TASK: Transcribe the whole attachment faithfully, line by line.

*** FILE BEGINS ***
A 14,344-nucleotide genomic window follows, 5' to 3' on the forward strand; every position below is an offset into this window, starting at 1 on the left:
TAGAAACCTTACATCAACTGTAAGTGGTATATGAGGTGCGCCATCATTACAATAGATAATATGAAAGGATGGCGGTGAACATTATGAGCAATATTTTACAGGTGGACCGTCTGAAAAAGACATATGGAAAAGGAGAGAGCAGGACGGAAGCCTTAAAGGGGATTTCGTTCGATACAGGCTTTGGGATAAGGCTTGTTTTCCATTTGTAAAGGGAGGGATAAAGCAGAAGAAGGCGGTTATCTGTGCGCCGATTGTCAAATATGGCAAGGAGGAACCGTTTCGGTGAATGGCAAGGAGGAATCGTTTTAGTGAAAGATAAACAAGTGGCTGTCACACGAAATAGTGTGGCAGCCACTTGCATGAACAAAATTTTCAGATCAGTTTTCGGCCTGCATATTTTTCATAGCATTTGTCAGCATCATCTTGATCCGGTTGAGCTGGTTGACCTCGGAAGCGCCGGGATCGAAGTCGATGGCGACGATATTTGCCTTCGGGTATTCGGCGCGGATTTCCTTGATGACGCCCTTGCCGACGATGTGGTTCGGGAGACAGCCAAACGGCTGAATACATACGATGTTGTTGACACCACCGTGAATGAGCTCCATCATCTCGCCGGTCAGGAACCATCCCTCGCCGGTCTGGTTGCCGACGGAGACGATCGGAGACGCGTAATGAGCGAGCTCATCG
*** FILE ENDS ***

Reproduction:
A 14,344-nucleotide genomic window follows, 5' to 3' on the forward strand; every position below is an offset into this window, starting at 1 on the left:
TAGAAACCTTACATCAACTGTAAGTGGTATATGAGGTGCGCCATCATTACAATAGATAATATGAAAGGATGGCGGTGAACATTATGAGCAATATTTTACAGGTGGACCGTCTGAAAAAGACATATGGAAAAGGAGAGAGCAGGACGGAAGCCTTAAAGGGGATTTCGTTCGATACAGGCTTTGGGATAAGGCTTGTTTTCCATTTGTAAAGGGAGGGATAAAGCAGAAGAAGGCGGTTATCTGTGCGCCGATTGTCAAATATGGCAAGGAGGAACCGTTTCGGTGAATGGCAAGGAGGAATCGTTTTAGTGAAAGATAAACAAGTGGCTGTCACACGAAATAGTGTGGCAGCCACTTGCATGAACAAAATTTTCAGATCAGTTTTCGGCCTGCATATTTTTCATAGCATTTGTCAGCATCATCTTGATCCGGTTGAGCTGGTTGACCTCGGAAGCGCCGGGATCGAAGTCGATGGCGACGATATTTGCCTTCGGGTATTCGGCGCGGATTTCCTTGATGACGCCCTTGCCGACGATGTGGTTCGGGAGACAGCCAAACGGCTGAATACATACGATGTTGTTGACACCACCGTGAATGAGCTCCATCATCTCGCCGGTCAGGAACCATCCCTCGCCGGTCTGGTTGCCGACGGAGACGATCGGAGACGCGTAATGAGCGAGCTCATCG